Role and timing of coronary intervention in non-ST-elevation myocardial infarction

Karim D. Mahmoud, David R. Holmes

Research output: Contribution to journalReview articlepeer-review

Abstract

Non-ST-elevation myocardial infarction (NSTEMI) has become the most common presentation of acute myocardial infarction. Its treatment is challenging and often less straightforward compared with ST-elevation myocardial infarction (STEMI). First, clinicians must decide whether an initial invasive or an initial conservative treatment is appropriate for their NSTEMI patient. If an invasive strategy is chosen, subsequent decisions on the optimal timing of coronary angiography and possible intervention have to be made. Both aggressive and conservative strategies have their own potential risks and benefits. Aggressive strategies may result in more procedural complications, which is especially unwanted in patients otherwise at low risk of events. By contrast, conservative strategies may be harmful in high-risk patients who benefit most from early reperfusion therapy. We aim to discuss the evidence base of this decision process where risk stratification is of paramount importance with the goal of obtaining the optimal outcome for the individual patient.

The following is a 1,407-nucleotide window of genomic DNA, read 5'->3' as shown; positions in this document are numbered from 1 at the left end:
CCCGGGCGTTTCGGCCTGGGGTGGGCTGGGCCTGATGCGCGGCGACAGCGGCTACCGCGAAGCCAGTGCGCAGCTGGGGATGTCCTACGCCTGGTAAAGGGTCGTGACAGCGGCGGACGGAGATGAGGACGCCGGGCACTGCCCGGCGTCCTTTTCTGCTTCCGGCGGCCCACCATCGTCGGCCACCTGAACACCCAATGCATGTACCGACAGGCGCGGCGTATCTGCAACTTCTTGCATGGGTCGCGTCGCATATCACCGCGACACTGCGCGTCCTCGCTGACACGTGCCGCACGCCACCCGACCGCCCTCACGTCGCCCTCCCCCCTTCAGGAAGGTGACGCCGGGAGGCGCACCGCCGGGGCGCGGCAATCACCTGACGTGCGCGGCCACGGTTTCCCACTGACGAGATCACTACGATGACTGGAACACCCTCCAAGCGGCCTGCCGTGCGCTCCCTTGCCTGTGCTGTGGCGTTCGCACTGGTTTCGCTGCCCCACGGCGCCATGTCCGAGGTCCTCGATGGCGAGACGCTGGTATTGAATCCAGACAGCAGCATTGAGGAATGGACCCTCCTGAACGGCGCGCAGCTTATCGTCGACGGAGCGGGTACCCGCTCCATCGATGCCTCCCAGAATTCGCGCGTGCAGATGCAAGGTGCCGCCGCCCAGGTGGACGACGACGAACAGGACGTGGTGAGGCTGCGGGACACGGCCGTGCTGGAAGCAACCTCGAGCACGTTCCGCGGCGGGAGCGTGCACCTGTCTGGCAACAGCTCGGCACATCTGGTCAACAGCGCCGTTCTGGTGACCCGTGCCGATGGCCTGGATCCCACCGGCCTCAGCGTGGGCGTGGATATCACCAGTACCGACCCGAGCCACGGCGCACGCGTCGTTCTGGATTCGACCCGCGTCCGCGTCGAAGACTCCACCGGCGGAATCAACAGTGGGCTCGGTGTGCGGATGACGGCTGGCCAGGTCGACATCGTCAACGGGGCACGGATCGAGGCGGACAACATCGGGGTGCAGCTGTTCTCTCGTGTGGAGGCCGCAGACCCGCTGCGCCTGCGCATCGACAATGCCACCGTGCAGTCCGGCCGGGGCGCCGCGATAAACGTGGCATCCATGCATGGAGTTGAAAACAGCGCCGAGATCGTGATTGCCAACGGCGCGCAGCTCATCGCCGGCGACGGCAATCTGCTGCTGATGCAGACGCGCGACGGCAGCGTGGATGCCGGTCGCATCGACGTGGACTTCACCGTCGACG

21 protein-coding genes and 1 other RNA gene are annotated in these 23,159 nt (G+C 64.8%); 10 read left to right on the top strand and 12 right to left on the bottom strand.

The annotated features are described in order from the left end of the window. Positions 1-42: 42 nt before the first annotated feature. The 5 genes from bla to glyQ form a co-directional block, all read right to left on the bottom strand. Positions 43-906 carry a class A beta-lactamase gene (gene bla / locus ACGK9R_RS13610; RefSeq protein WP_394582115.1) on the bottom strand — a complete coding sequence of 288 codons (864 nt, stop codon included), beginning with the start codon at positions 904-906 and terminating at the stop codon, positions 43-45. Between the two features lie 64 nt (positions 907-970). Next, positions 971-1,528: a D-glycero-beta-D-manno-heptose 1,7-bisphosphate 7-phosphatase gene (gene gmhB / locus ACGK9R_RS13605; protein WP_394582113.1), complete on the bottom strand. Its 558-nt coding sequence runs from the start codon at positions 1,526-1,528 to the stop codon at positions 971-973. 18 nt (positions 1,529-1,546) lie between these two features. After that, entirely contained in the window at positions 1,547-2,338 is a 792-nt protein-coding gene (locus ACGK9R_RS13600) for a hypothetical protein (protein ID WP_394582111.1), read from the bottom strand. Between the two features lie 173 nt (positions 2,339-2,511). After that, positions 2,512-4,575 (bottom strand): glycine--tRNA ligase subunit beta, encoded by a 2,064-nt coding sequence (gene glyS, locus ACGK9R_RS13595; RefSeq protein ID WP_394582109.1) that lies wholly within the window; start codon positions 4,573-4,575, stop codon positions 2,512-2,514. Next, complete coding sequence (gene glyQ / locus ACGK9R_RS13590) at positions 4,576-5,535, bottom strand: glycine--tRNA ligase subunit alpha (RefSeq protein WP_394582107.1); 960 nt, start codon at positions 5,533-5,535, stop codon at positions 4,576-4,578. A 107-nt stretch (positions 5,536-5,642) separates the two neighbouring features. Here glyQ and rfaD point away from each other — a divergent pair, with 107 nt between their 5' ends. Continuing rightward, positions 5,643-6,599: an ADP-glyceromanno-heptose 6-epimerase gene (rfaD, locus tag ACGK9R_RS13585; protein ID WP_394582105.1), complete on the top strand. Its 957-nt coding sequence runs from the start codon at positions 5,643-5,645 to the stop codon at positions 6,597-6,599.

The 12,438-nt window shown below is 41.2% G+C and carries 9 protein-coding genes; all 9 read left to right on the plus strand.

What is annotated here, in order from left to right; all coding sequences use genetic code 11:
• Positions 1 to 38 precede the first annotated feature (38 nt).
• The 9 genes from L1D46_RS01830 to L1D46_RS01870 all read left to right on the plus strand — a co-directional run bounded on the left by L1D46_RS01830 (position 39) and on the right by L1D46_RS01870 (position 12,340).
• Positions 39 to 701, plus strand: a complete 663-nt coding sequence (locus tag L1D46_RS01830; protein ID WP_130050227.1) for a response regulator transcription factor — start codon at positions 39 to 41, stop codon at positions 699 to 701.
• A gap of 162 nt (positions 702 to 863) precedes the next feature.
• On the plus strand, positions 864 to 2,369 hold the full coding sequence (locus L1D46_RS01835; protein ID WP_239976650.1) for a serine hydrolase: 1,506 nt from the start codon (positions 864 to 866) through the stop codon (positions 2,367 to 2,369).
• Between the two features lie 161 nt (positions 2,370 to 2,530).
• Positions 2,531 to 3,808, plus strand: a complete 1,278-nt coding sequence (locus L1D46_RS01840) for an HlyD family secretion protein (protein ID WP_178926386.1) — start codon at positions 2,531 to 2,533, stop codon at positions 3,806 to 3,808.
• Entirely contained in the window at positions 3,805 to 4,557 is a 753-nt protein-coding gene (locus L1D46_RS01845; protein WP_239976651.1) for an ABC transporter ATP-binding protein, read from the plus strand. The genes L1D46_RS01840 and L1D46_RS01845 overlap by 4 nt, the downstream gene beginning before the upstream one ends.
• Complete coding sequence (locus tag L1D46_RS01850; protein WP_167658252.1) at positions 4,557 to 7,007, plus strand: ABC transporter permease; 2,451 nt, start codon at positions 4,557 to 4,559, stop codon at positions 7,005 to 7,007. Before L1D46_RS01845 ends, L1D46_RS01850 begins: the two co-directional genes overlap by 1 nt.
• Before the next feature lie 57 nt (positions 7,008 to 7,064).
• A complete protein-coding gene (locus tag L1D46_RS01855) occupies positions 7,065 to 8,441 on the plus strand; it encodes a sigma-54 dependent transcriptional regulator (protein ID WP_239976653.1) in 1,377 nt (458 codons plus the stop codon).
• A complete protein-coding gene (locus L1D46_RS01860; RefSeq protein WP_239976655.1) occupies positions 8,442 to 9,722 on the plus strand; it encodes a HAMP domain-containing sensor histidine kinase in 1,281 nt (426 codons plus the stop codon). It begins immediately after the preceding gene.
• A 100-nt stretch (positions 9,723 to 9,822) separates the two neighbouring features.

Original languageEnglish (US)
Pages (from-to)183-198
Number of pages16
JournalInterventional Cardiology (London)
Volume6
Issue number2
DOIs
StatePublished - Apr 2014

Keywords

  • acute coronary syndrome
  • angiography
  • coronary artery bypass grafting delay
  • coronary artery disease
  • myocardial infarction
  • percutaneous coronary intervention
  • risk stratification
  • strategy
  • timing

ASJC Scopus subject areas

  • Cardiology and Cardiovascular Medicine

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